If you didn’t notice already, I abandoned using Twitter for today’s game, as the weather turned too bitter cold to have my hands out of my gloves, which is what an iPhone requires. This weekend features plenty of draft prospects in action, but today’s game of the night for me was in Athens, Georgia for the matchup between the Georgia Bulldogs and Stetson Hatters. Not a great name for the Stetson club, but it works for them. I purposely didn’t show up in time for batting practice tonight, because I wanted to see the Georgia hitters at work in games without the influence of what I saw earlier. I already knew that the likes of Zach Cone and Chase Davidson could put on batting practice shows, but I was there to see what kind of adjustments they make and whether they could hit live pitching as well as their tools indicate they can. I’ll have plenty of chances to catch them for the rest of this season and next before their draft year, so my goal tonight was simply to get acquainted with the hitters and how they handle live stuff.
The pitching side of the game, however, was different. While I was less excited about Stetson’s starter, Lindsey Caughel, I went into the game thinking about him as a solid second day prospect for next year’s draft. I paid plenty of attention to what he could do, as it might be the last time I see him live between now and June 2011. The main event for tonight’s game, though, was Georgia’s Justin Grimm, a borderline first round prospect for this year’s draft. A lot of you that know my stuff know that I’m not a big fan of ranking players, but I always have a fairly updated personal top 50 on my site, and Grimm came in ranked at #31 overall. I saw players ranked #5 (Deck McGuire) and #28 (Kevin Jacob) last weekend, so I was looking forward to seeing another top arm for this class.
Since I already established that I showed up after batting practice, let’s get straight to the game action and the things I observed. Game time temperature was somewhere in the mid- to low-40s, so I knew I might not be getting a realistic view of some players’ talents in the frigid conditions. I went over to check out Grimm’s pre-game bullpen session, of which I got some video which I’ll share with you. I immediately noticed the kind of high-maintenance delivery he has, and it’s very timing-intensive. Getting a consistent release point looked like a struggle for him, and while I didn’t see any glaring red flags for injury concerns, I immediately knew that I’d be treated to a game in which command might be fading in and out.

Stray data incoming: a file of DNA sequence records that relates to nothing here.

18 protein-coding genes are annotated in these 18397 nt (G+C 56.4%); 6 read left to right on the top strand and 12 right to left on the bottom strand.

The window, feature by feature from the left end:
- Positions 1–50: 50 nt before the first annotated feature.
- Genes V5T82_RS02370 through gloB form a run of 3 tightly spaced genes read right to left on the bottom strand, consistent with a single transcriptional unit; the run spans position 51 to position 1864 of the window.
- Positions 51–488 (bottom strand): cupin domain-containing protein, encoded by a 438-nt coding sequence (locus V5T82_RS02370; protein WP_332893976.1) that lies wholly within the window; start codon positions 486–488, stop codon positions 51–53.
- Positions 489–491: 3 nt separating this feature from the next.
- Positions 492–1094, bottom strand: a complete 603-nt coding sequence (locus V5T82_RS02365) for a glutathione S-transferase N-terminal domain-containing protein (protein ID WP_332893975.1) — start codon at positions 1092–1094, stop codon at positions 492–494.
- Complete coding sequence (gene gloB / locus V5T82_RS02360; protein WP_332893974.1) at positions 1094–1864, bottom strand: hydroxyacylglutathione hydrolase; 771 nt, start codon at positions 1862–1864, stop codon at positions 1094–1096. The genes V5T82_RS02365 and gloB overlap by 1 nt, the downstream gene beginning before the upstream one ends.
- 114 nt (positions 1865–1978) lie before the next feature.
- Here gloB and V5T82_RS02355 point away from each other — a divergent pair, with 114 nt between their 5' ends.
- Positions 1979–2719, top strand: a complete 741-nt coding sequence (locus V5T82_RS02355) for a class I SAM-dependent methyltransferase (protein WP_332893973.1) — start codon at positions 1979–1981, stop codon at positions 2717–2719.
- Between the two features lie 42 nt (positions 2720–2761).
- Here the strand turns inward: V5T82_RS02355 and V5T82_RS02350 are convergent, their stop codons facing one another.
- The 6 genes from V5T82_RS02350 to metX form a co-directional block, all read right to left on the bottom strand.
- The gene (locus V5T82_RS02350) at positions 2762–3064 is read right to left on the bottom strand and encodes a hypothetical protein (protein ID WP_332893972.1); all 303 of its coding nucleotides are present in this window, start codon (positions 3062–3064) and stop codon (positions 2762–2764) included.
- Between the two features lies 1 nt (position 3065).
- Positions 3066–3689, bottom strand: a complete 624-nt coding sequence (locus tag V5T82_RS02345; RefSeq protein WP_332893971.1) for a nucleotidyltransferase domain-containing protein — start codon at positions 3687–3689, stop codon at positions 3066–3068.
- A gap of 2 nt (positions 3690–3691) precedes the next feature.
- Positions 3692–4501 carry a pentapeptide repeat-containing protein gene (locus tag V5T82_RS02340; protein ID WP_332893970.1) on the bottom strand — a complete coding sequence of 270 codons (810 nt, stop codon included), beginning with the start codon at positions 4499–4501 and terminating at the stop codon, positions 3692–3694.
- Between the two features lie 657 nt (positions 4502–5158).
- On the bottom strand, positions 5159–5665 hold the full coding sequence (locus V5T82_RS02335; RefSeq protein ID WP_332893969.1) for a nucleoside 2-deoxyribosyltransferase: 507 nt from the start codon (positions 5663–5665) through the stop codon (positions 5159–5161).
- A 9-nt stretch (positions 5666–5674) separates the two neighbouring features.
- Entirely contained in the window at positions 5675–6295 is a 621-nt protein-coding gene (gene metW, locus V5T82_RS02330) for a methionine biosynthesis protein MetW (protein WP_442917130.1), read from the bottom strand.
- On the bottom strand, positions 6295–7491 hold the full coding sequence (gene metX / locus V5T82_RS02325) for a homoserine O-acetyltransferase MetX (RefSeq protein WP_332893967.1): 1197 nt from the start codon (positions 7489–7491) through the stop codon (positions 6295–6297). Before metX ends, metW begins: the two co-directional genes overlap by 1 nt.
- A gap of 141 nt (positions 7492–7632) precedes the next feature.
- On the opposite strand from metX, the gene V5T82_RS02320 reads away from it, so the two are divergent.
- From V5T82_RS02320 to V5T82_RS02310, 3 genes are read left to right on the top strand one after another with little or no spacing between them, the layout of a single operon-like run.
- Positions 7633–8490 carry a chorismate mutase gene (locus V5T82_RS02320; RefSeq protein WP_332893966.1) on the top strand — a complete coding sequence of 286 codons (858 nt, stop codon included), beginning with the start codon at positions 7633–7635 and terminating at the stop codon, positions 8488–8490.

Grimm’s first two fastballs were solid pitches at 91 and 92 mph respectively, and they were located well to get things going. Then Grimm started getting really amped up and threw his hardest pitches of the day, with fastball velocities of 96, 96, 97, 94, 93, 93, 96. It was impressive to watch, but at the same time, you could easily tell that he was absolutely speeding up his arm to get these readings, and the pitches were definitely flattened out compared to his first two offerings. That string of 7 fastballs were located in about 7 different areas of the zone and outside of it, making him effectively wild, but as I said in a tweet, Stetson hitters are a little easier to get out than pro hitters, or even SEC hitters that will see Grimm later this spring. He only threw a single offspeed pitch in the first, a borderline plus curveball with excellent shape at 81 mph, and he used it to get Stetson’s leadoff hitter, Spencer Theisen, fishing for a swinging strikeout. Grimm got through the first inning easily, but I was wondering how long he could keep up the hard-throwing antics.
Caughel came out in the first, and it didn’t take long to tell that he didn’t feel like he belonged with Georgia’s hitters. He was incredibly timid on the mound, much more so than I’ve seen from anyone so far this year, and that immediately turned me off from a scouting perspective. After leadoff hitter Johnathan Taylor singled to center to lead off the inning, Caughel’s pace slowed to a halt, and there was one span during the second hitter’s at-bat that Caughel threw over three times and stepped off the mound twice between pitches. It seemed like an eternity. His stuff was fringe-average, but passable if located well, but his demeanor was of a scared pitcher on the mound, and he nibbled around the outside corner, to little effect. His fastball in the first was an 88-90 mph pitch with average life, and he added a fringe-average curveball in the low-70s, his best pitch being a 73 mph curve. It doesn’t have good shape, and it doesn’t project to improve in the future, so even in the span of a single inning, I felt like I was watching a future middle reliever or organizational arm. The strangest part was how the two-hole hitter, Chase Davidson, essentially bailed Caughel out. After all the throws to first and the stepping off of the rubber, Davidson seemingly got impatient, getting out on his front foot on a fringy fastball, rolling over it to the third baseman for an easy double play. I clocked Davidson at 4.50 seconds to first from the left side, which is bad news, getting an easy 20 or 30 grade, well below-average speed. Caughel got Georgia’s three-hole hitter, Peter Verdin, an early-rounds 2011 prospect, to ground out to short to end the inning, with Verdin getting down the line in 4.29 seconds from the right side, which comes in right about average for speed.